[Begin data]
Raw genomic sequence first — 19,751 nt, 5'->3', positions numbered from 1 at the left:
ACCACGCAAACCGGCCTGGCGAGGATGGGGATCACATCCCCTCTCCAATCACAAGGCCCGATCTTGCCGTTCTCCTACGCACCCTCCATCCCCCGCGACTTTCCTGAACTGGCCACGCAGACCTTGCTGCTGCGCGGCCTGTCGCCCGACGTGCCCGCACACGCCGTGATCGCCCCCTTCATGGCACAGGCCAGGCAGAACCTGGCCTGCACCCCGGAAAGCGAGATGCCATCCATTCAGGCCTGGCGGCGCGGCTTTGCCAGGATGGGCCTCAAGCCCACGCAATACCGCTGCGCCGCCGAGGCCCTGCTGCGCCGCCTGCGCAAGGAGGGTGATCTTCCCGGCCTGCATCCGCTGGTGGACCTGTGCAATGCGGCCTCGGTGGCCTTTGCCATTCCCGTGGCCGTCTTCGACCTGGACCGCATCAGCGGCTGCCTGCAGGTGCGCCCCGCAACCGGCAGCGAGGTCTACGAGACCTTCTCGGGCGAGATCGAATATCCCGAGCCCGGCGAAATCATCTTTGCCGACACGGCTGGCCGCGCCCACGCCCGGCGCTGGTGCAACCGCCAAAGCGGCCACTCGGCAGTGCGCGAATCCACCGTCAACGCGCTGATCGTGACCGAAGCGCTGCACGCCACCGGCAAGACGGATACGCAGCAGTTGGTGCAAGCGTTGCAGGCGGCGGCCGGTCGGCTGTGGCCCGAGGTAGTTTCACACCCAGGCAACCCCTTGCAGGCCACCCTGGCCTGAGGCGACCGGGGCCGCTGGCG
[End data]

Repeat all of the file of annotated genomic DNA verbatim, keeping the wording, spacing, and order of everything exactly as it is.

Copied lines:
Raw genomic sequence first — 19,751 nt, 5'->3', positions numbered from 1 at the left:
ACCACGCAAACCGGCCTGGCGAGGATGGGGATCACATCCCCTCTCCAATCACAAGGCCCGATCTTGCCGTTCTCCTACGCACCCTCCATCCCCCGCGACTTTCCTGAACTGGCCACGCAGACCTTGCTGCTGCGCGGCCTGTCGCCCGACGTGCCCGCACACGCCGTGATCGCCCCCTTCATGGCACAGGCCAGGCAGAACCTGGCCTGCACCCCGGAAAGCGAGATGCCATCCATTCAGGCCTGGCGGCGCGGCTTTGCCAGGATGGGCCTCAAGCCCACGCAATACCGCTGCGCCGCCGAGGCCCTGCTGCGCCGCCTGCGCAAGGAGGGTGATCTTCCCGGCCTGCATCCGCTGGTGGACCTGTGCAATGCGGCCTCGGTGGCCTTTGCCATTCCCGTGGCCGTCTTCGACCTGGACCGCATCAGCGGCTGCCTGCAGGTGCGCCCCGCAACCGGCAGCGAGGTCTACGAGACCTTCTCGGGCGAGATCGAATATCCCGAGCCCGGCGAAATCATCTTTGCCGACACGGCTGGCCGCGCCCACGCCCGGCGCTGGTGCAACCGCCAAAGCGGCCACTCGGCAGTGCGCGAATCCACCGTCAACGCGCTGATCGTGACCGAAGCGCTGCACGCCACCGGCAAGACGGATACGCAGCAGTTGGTGCAAGCGTTGCAGGCGGCGGCCGGTCGGCTGTGGCCCGAGGTAGTTTCACACCCAGGCAACCCCTTGCAGGCCACCCTGGCCTGAGGCGACCGGGGCCGCTGGCG